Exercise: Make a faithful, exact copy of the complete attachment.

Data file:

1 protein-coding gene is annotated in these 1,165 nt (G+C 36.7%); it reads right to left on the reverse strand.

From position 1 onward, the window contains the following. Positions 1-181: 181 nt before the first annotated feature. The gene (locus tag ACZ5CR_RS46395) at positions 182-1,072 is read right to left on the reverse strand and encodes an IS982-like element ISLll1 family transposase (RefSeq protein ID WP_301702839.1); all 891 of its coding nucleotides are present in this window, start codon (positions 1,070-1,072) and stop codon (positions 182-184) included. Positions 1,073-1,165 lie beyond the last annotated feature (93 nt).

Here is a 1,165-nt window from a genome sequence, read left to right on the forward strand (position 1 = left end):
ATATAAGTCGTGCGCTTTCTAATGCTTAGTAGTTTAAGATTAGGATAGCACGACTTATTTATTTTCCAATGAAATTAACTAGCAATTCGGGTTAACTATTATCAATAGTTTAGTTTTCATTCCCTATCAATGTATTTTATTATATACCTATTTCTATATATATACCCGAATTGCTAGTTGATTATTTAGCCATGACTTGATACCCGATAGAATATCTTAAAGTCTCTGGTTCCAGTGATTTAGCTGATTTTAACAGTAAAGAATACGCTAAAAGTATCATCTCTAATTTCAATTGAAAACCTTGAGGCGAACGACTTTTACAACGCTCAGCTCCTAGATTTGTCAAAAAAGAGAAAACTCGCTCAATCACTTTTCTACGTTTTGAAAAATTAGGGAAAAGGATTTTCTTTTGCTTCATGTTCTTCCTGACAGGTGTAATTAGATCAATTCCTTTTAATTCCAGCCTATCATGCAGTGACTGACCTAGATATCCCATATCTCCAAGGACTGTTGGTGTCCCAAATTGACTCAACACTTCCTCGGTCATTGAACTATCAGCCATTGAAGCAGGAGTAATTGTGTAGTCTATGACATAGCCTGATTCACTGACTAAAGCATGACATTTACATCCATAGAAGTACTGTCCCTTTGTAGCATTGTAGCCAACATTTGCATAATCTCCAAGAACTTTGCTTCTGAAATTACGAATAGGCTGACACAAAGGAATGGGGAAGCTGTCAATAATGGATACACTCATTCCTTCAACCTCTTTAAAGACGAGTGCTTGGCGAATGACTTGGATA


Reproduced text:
1 protein-coding gene is annotated in these 1,165 nt (G+C 36.7%); it reads right to left on the reverse strand.

From position 1 onward, the window contains the following. Positions 1-181: 181 nt before the first annotated feature. The gene (locus tag ACZ5CR_RS46395) at positions 182-1,072 is read right to left on the reverse strand and encodes an IS982-like element ISLll1 family transposase (RefSeq protein ID WP_301702839.1); all 891 of its coding nucleotides are present in this window, start codon (positions 1,070-1,072) and stop codon (positions 182-184) included. Positions 1,073-1,165 lie beyond the last annotated feature (93 nt).

Here is a 1,165-nt window from a genome sequence, read left to right on the forward strand (position 1 = left end):
ATATAAGTCGTGCGCTTTCTAATGCTTAGTAGTTTAAGATTAGGATAGCACGACTTATTTATTTTCCAATGAAATTAACTAGCAATTCGGGTTAACTATTATCAATAGTTTAGTTTTCATTCCCTATCAATGTATTTTATTATATACCTATTTCTATATATATACCCGAATTGCTAGTTGATTATTTAGCCATGACTTGATACCCGATAGAATATCTTAAAGTCTCTGGTTCCAGTGATTTAGCTGATTTTAACAGTAAAGAATACGCTAAAAGTATCATCTCTAATTTCAATTGAAAACCTTGAGGCGAACGACTTTTACAACGCTCAGCTCCTAGATTTGTCAAAAAAGAGAAAACTCGCTCAATCACTTTTCTACGTTTTGAAAAATTAGGGAAAAGGATTTTCTTTTGCTTCATGTTCTTCCTGACAGGTGTAATTAGATCAATTCCTTTTAATTCCAGCCTATCATGCAGTGACTGACCTAGATATCCCATATCTCCAAGGACTGTTGGTGTCCCAAATTGACTCAACACTTCCTCGGTCATTGAACTATCAGCCATTGAAGCAGGAGTAATTGTGTAGTCTATGACATAGCCTGATTCACTGACTAAAGCATGACATTTACATCCATAGAAGTACTGTCCCTTTGTAGCATTGTAGCCAACATTTGCATAATCTCCAAGAACTTTGCTTCTGAAATTACGAATAGGCTGACACAAAGGAATGGGGAAGCTGTCAATAATGGATACACTCATTCCTTCAACCTCTTTAAAGACGAGTGCTTGGCGAATGACTTGGATA